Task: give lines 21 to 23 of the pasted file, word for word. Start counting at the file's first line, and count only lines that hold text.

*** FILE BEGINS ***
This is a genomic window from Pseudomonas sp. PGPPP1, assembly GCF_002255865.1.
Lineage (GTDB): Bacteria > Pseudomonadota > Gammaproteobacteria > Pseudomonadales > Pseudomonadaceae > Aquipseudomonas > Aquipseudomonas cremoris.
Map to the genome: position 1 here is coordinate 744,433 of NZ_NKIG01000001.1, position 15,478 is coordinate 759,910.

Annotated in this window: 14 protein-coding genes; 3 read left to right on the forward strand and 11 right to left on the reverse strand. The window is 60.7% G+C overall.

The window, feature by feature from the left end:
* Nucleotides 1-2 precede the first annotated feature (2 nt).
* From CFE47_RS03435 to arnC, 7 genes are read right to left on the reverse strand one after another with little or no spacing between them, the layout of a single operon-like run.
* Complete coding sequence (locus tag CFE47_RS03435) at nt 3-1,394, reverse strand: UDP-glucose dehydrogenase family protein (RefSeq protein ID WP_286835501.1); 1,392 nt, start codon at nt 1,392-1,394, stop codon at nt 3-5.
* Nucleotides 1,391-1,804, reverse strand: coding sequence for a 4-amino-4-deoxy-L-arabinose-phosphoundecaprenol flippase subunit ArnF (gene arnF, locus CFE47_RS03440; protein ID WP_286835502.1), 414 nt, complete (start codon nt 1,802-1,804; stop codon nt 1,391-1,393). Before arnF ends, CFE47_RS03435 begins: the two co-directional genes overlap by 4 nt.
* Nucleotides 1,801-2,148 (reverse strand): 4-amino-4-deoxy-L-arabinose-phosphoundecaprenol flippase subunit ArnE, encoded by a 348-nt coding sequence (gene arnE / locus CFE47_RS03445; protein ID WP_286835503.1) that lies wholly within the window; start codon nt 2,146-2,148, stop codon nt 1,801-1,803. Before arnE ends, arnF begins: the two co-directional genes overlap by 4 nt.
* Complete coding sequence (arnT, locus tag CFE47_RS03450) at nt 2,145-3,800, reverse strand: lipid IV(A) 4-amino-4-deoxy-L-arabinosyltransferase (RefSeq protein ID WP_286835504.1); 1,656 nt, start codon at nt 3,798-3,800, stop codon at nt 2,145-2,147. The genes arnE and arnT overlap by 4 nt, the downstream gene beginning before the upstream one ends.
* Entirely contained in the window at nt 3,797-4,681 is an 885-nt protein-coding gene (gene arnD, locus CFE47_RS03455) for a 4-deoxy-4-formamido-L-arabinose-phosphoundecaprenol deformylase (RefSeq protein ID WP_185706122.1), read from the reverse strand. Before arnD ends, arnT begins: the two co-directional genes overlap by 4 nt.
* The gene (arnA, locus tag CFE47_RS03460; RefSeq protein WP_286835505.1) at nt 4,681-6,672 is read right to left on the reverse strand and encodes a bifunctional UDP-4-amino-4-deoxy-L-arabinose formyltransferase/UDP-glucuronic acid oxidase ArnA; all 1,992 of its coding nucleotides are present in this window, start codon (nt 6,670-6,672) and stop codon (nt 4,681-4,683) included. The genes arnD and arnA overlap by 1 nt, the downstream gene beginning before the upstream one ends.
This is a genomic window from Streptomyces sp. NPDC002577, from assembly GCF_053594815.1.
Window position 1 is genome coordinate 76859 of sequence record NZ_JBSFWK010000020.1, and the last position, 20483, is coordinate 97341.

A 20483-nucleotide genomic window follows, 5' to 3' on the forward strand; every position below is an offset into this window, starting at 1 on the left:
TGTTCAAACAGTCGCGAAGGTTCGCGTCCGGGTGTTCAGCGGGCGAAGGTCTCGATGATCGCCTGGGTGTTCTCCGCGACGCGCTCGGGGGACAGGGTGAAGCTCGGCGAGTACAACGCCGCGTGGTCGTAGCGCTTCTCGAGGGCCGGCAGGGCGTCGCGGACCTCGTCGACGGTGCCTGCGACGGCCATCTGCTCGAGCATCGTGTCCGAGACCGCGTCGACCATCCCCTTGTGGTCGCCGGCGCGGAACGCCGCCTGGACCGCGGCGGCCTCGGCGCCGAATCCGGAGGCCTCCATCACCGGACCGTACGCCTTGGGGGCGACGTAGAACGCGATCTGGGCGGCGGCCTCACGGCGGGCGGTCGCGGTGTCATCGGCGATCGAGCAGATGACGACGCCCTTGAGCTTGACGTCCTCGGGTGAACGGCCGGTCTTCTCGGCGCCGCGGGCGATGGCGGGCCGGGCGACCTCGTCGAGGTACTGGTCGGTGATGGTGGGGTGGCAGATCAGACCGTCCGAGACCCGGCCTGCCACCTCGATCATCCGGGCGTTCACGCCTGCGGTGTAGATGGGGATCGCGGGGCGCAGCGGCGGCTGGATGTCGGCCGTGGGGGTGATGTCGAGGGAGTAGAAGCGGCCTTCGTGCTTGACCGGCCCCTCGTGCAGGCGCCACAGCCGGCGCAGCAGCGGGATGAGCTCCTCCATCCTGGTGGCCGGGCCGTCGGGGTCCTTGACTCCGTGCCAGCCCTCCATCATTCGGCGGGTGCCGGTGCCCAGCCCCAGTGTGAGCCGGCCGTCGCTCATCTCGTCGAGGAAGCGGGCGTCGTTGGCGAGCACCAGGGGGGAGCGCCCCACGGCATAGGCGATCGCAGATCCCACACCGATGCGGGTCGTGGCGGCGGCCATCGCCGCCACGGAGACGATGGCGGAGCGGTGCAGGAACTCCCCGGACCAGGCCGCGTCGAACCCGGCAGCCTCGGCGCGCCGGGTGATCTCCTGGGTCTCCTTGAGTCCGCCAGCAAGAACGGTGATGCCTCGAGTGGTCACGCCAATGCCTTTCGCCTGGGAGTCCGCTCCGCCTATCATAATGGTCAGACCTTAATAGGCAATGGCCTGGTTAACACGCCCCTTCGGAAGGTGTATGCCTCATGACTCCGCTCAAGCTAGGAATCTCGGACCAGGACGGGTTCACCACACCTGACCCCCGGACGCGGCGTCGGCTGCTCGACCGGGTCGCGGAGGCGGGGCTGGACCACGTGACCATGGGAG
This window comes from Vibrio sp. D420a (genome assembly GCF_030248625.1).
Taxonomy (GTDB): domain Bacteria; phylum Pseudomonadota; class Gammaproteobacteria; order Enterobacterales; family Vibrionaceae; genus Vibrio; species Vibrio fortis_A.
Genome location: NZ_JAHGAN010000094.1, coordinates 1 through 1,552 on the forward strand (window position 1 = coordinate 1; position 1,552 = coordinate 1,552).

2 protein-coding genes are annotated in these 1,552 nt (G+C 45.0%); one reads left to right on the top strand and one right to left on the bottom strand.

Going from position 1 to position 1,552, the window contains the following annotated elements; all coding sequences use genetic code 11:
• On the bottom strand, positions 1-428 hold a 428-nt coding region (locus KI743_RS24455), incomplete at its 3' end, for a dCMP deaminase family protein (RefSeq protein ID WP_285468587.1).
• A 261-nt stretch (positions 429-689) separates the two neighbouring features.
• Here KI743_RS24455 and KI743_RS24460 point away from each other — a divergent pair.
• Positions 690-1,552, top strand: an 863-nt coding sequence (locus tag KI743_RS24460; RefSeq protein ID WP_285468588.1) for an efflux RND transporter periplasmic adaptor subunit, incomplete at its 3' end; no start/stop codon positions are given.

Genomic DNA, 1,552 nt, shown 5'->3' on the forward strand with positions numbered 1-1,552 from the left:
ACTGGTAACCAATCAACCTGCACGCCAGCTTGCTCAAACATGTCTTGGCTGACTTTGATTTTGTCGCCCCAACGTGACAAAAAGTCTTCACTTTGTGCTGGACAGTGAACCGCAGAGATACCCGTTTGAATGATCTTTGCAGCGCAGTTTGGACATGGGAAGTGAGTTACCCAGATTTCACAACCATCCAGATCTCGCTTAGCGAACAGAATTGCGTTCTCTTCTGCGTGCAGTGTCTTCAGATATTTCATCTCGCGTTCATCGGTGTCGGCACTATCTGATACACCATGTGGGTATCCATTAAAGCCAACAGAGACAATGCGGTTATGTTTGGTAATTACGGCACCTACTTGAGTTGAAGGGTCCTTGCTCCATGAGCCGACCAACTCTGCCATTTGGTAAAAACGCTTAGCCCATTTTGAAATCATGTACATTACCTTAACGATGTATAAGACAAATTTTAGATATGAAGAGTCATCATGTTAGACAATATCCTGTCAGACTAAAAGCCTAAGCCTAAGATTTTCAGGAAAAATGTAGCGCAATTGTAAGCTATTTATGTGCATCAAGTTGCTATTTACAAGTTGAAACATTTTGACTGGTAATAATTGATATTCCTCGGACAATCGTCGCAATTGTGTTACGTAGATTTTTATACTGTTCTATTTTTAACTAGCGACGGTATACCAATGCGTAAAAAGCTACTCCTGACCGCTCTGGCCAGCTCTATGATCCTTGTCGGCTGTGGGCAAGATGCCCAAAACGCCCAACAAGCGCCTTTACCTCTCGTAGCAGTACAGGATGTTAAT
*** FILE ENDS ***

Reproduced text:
2 protein-coding genes are annotated in these 1,552 nt (G+C 45.0%); one reads left to right on the top strand and one right to left on the bottom strand.

Going from position 1 to position 1,552, the window contains the following annotated elements; all coding sequences use genetic code 11:
• On the bottom strand, positions 1-428 hold a 428-nt coding region (locus KI743_RS24455), incomplete at its 3' end, for a dCMP deaminase family protein (RefSeq protein ID WP_285468587.1).